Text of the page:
These ancient sayings contrast the effects of a quiet response with those of a noisy one. A failure to chill fuels the flames of conflict, while a decision to chill douses the fire. In a conflict, anger tends to be parasitic; it finds a host organism—usually the other person’s anger—and sucks its virulent life from it. Anger begets anger, and intense heat causes intense quarrels. Somebody has to chill or it’s going to get ugly.
If coolness of spirit ends strife, then at times a good stiff conversation with self is in order. We must secure a tight two-fisted grab on our own collars, and with a full eyeball-to-eyeball gaze into our own inner being, say, “Self. Get a grip. Chill. Calm down. Compose thyself.”
We need to speak with authority and then listen up. If we don’t, what might have been a little tiff will likely turn into war.
BERT AND HARRIET
Back in the day, we had a volatile older couple doing life on the fringes of our church. To say that Bert and Harriet had anger issues is like saying that Pompeii might want to keep an eye on Vesuvius, with each alternating as Vesuvius on any given day. I tried often to help them, but it was slow going. Compounding the problem, they were in their seventies and I was still around forty. It’s always awkward to do intensive marriage counseling for people more than old enough to be your parents.
One evening, my post-dinner quiet was interrupted by a panicked call from Bert pleading for my help. It was a “clergy 911,” the kind every pastor dreads. While it’s a privilege to serve in life’s war zones, it’s no fun to be called into a family crisis that’s been brewing for decades and be expected somehow to fix it in minutes.
Over the phone, I could hear Harriet in the background, screaming hysterically. Her uncontrolled rage gushed with torrential force, requiring intervention. As I drove to their home, I prayed for help, and I made sure to have a phone handy to call the other 911. Given past psychological issues, I was pretty sure that Harriet would need to be restrained and hospitalized. That I found her crouching behind some large plants in her living room, still in raging hysterics, confirmed the worst of my fears.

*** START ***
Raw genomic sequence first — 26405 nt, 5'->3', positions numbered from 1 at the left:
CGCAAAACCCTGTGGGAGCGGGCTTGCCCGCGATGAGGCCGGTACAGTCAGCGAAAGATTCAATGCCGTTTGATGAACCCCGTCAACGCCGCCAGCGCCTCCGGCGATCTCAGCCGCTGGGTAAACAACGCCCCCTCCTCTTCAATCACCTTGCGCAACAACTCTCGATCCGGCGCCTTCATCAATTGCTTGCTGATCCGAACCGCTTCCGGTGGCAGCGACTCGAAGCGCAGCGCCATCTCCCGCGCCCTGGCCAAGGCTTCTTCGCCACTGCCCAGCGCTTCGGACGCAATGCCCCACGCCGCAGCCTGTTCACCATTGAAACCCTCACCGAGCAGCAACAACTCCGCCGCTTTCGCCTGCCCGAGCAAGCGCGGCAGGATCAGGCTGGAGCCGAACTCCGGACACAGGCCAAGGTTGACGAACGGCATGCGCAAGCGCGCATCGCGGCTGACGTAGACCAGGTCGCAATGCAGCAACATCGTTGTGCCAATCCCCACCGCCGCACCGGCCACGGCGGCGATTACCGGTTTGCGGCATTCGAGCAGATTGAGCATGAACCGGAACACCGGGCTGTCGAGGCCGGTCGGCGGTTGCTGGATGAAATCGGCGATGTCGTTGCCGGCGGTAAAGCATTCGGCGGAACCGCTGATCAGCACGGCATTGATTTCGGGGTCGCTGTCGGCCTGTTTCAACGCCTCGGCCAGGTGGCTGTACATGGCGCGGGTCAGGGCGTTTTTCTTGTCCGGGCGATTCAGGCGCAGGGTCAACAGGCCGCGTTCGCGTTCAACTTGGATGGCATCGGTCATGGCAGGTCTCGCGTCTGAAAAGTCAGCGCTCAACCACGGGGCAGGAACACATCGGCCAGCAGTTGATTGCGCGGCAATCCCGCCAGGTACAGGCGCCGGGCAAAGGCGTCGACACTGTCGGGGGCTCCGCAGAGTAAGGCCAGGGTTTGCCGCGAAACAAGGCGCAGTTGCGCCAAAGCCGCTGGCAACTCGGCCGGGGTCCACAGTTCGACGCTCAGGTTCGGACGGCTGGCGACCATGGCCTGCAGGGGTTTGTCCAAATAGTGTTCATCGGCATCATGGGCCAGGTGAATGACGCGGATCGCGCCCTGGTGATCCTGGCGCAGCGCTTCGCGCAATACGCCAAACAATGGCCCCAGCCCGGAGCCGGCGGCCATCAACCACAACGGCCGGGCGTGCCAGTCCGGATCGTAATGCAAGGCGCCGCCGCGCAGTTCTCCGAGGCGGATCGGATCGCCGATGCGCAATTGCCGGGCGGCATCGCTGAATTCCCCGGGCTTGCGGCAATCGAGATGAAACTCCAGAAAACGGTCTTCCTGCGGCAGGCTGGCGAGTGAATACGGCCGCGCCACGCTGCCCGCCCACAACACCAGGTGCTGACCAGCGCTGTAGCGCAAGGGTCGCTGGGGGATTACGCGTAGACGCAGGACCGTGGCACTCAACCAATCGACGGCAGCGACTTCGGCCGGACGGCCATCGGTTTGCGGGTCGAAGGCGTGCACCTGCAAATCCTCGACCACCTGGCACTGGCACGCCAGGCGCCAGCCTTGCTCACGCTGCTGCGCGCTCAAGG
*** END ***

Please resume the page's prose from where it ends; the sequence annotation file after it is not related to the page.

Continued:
As I observed Harriet’s ongoing and escalating rage, an idea born of desperation came to mind. It might work, given that I’d built up some relational equity with Harriet. I was semi-sure she trusted me. So, quietly and slowly, I walked up to Harriet, put my hands gently on both her shoulders, looked her squarely in the eyes, and said with a gentle but very firm voice, “Harriet. Be quiet.” It was the verbal equivalent of a lifeguard slapping a struggling swimmer whose panic has overcome her sense.
Harriet’s eyes changed instantly. Their wild rage and fear gave way to calm. Within seconds, the hysterics stopped, and her spirit quieted; she came out from behind the bushes and sat down beside me to begin a normal conversation. Two hours of relentless and unbridled rage had ended in mere moments. It was a matter of choice, as it almost always is.
A KEY FIRST STEP
James 4 will show us later that what controls the heart determines our emotions, words, and behavior. We will see that, just like Harriet, we all who seem out of control with no power over our emotions can gain sudden self-control when a new desire changes the equation, tipping the motivation scales in favor of self-restraint.
This is a key first step in communication. Self-control is a Holy-Spirit-given ability (Gal. 5:22–23) to restrain emotions, words, and actions and stay peacefully calm even when a storm hits. If you are a Christian, you have the power to say no to volatile, sinfully expressed anger. There isn’t any temptation we face that we can’t escape (1 Cor. 10:13). God’s promises are all we need for life and godliness (1 Peter 1:3–4). The grace that has saved us also teaches us to live self-controlled lives in which we renounce sinful ways, by speaking a firm, committed, decisive, and life-altering no to what is wrong (Titus 2:11–12).
God is at work in us to enable us both to “will and to work for his good pleasure” (Phil. 2:12–13). God gives what it takes to chill.
This post was originally published on gcdiscipleship.com